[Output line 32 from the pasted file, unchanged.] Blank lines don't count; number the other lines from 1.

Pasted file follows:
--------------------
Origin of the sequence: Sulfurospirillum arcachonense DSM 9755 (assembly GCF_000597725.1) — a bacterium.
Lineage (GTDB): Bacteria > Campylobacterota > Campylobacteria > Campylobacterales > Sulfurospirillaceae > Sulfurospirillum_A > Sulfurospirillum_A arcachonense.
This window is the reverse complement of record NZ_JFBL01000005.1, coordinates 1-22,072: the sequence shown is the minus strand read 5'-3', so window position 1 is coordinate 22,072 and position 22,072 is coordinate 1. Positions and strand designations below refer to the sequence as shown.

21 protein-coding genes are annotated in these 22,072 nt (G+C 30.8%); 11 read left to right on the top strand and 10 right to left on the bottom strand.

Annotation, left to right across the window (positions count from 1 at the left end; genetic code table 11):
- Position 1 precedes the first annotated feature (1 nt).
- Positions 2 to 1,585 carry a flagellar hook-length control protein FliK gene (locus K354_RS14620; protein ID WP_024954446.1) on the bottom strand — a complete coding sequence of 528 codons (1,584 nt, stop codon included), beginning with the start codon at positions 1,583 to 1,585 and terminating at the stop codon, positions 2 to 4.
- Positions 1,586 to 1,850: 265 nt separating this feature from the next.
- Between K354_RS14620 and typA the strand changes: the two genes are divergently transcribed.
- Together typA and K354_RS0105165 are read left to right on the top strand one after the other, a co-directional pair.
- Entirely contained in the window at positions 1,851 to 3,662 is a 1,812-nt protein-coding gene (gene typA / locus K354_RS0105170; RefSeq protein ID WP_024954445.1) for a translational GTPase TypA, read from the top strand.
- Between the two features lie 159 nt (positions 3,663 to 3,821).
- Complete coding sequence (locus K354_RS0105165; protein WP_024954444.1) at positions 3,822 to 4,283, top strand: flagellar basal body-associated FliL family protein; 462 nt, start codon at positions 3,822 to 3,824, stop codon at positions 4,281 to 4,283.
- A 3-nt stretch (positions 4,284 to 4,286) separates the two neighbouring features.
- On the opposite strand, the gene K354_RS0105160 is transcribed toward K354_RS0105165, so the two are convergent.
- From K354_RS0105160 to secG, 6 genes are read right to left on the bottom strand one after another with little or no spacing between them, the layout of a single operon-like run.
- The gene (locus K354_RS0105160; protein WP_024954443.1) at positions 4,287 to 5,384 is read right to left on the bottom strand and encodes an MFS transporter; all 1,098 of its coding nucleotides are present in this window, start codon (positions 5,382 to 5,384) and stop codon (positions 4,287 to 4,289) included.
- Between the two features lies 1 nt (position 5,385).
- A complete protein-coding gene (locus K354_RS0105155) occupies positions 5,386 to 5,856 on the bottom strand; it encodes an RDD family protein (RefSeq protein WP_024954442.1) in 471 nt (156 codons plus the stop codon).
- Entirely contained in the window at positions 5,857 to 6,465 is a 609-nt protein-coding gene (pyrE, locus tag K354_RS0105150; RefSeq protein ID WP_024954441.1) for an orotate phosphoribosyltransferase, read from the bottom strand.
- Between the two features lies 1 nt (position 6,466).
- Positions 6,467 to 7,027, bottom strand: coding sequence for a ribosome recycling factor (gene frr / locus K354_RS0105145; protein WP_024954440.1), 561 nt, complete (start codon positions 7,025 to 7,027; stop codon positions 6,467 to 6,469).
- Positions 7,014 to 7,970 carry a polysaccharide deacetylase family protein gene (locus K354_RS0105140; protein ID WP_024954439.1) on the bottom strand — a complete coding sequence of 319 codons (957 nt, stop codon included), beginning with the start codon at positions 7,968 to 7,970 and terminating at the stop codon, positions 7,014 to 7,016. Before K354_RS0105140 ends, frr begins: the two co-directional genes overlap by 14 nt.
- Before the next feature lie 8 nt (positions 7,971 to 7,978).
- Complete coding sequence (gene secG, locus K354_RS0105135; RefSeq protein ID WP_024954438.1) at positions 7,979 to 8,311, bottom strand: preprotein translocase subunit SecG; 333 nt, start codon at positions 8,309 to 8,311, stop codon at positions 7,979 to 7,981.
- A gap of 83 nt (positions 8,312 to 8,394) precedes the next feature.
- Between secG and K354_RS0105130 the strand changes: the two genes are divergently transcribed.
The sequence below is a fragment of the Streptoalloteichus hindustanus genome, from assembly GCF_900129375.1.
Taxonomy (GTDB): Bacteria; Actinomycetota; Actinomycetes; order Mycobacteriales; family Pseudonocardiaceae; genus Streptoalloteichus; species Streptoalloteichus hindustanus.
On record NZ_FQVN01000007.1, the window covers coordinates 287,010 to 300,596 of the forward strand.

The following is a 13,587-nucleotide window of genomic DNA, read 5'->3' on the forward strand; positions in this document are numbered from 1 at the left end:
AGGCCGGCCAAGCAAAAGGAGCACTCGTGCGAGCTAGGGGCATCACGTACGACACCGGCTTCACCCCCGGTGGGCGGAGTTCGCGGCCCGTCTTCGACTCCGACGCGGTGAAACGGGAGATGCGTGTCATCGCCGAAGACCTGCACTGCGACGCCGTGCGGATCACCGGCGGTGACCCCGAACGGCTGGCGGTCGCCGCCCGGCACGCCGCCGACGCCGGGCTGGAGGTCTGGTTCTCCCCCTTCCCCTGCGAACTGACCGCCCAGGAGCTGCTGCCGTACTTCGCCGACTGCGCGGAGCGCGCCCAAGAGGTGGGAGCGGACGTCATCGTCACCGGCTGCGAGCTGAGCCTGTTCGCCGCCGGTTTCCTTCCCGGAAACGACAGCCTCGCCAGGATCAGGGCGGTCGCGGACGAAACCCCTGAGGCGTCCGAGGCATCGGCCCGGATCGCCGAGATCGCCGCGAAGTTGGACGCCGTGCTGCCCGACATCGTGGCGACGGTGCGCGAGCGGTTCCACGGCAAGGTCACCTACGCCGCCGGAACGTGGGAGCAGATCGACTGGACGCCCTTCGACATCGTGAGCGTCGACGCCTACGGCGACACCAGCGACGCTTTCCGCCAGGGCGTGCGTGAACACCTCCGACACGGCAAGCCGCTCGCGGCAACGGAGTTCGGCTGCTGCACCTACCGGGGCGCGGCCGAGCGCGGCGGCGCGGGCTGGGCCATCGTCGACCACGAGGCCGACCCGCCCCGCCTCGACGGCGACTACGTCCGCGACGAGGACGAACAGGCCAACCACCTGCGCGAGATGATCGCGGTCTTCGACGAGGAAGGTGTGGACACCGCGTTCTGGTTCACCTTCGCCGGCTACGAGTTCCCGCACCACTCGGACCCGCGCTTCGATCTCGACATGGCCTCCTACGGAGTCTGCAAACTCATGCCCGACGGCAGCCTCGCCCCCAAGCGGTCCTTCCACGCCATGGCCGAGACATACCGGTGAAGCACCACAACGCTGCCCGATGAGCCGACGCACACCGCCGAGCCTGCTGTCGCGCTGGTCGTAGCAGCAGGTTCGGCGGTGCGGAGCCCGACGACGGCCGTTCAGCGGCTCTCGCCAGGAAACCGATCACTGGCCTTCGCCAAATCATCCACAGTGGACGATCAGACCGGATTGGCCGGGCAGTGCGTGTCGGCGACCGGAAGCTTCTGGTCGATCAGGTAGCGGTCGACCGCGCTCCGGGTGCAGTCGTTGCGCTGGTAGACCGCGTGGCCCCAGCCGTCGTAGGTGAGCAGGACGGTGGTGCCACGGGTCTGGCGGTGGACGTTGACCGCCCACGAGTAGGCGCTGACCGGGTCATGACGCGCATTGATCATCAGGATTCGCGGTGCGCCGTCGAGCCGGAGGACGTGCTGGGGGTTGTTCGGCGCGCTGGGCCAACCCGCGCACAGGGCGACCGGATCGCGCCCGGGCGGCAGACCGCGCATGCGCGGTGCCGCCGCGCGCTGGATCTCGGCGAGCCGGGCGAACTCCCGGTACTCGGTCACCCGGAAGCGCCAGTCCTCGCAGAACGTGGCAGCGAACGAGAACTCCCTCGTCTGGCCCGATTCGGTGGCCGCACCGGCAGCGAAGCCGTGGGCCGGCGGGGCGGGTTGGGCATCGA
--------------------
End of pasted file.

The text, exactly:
AGGCCGGCCAAGCAAAAGGAGCACTCGTGCGAGCTAGGGGCATCACGTACGACACCGGCTTCACCCCCGGTGGGCGGAGTTCGCGGCCCGTCTTCGACTCCGACGCGGTGAAACGGGAGATGCGTGTCATCGCCGAAGACCTGCACTGCGACGCCGTGCGGATCACCGGCGGTGACCCCGAACGGCTGGCGGTCGCCGCCCGGCACGCCGCCGACGCCGGGCTGGAGGTCTGGTTCTCCCCCTTCCCCTGCGAACTGACCGCCCAGGAGCTGCTGCCGTACTTCGCCGACTGCGCGGAGCGCGCCCAAGAGGTGGGAGCGGACGTCATCGTCACCGGCTGCGAGCTGAGCCTGTTCGCCGCCGGTTTCCTTCCCGGAAACGACAGCCTCGCCAGGATCAGGGCGGTCGCGGACGAAACCCCTGAGGCGTCCGAGGCATCGGCCCGGATCGCCGAGATCGCCGCGAAGTTGGACGCCGTGCTGCCCGACATCGTGGCGACGGTGCGCGAGCGGTTCCACGGCAAGGTCACCTACGCCGCCGGAACGTGGGAGCAGATCGACTGGACGCCCTTCGACATCGTGAGCGTCGACGCCTACGGCGACACCAGCGACGCTTTCCGCCAGGGCGTGCGTGAACACCTCCGACACGGCAAGCCGCTCGCGGCAACGGAGTTCGGCTGCTGCACCTACCGGGGCGCGGCCGAGCGCGGCGGCGCGGGCTGGGCCATCGTCGACCACGAGGCCGACCCGCCCCGCCTCGACGGCGACTACGTCCGCGACGAGGACGAACAGGCCAACCACCTGCGCGAGATGATCGCGGTCTTCGACGAGGAAGGTGTGGACACCGCGTTCTGGTTCACCTTCGCCGGCTACGAGTTCCCGCACCACTCGGACCCGCGCTTCGATCTCGACATGGCCTCCTACGGAGTCTGCAAACTCATGCCCGACGGCAGCCTCGCCCCCAAGCGGTCCTTCCACGCCATGGCCGAGACATACCGGTGAAGCACCACAACGCTGCCCGATGAGCCGACGCACACCGCCGAGCCTGCTGTCGCGCTGGTCGTAGCAGCAGGTTCGGCGGTGCGGAGCCCGACGACGGCCGTTCAGCGGCTCTCGCCAGGAAACCGATCACTGGCCTTCGCCAAATCATCCACAGTGGACGATCAGACCGGATTGGCCGGGCAGTGCGTGTCGGCGACCGGAAGCTTCTGGTCGATCAGGTAGCGGTCGACCGCGCTCCGGGTGCAGTCGTTGCGCTGGTAGACCGCGTGGCCCCAGCCGTCGTAGGTGAGCAGGACGGTGGTGCCACGGGTCTGGCGGTGGACGTTGACCGCCCACGAGTAGGCGCTGACCGGGTCATGACGCGCATTGATCATCAGGATTCGCGGTGCGCCGTCGAGCCGGAGGACGTGCTGGGGGTTGTTCGGCGCGCTGGGCCAACCCGCGCACAGGGCGACCGGATCGCGCCCGGGCGGCAGACCGCGCATGCGCGGTGCCGCCGCGCGCTGGATCTCGGCGAGCCGGGCGAACTCCCGGTACTCGGTCACCCGGAAGCGCCAGTCCTCGCAGAACGTGGCAGCGAACGAGAACTCCCTCGTCTGGCCCGATTCGGTGGCCGCACCGGCAGCGAAGCCGTGGGCCGGCGGGGCGGGTTGGGCATCGA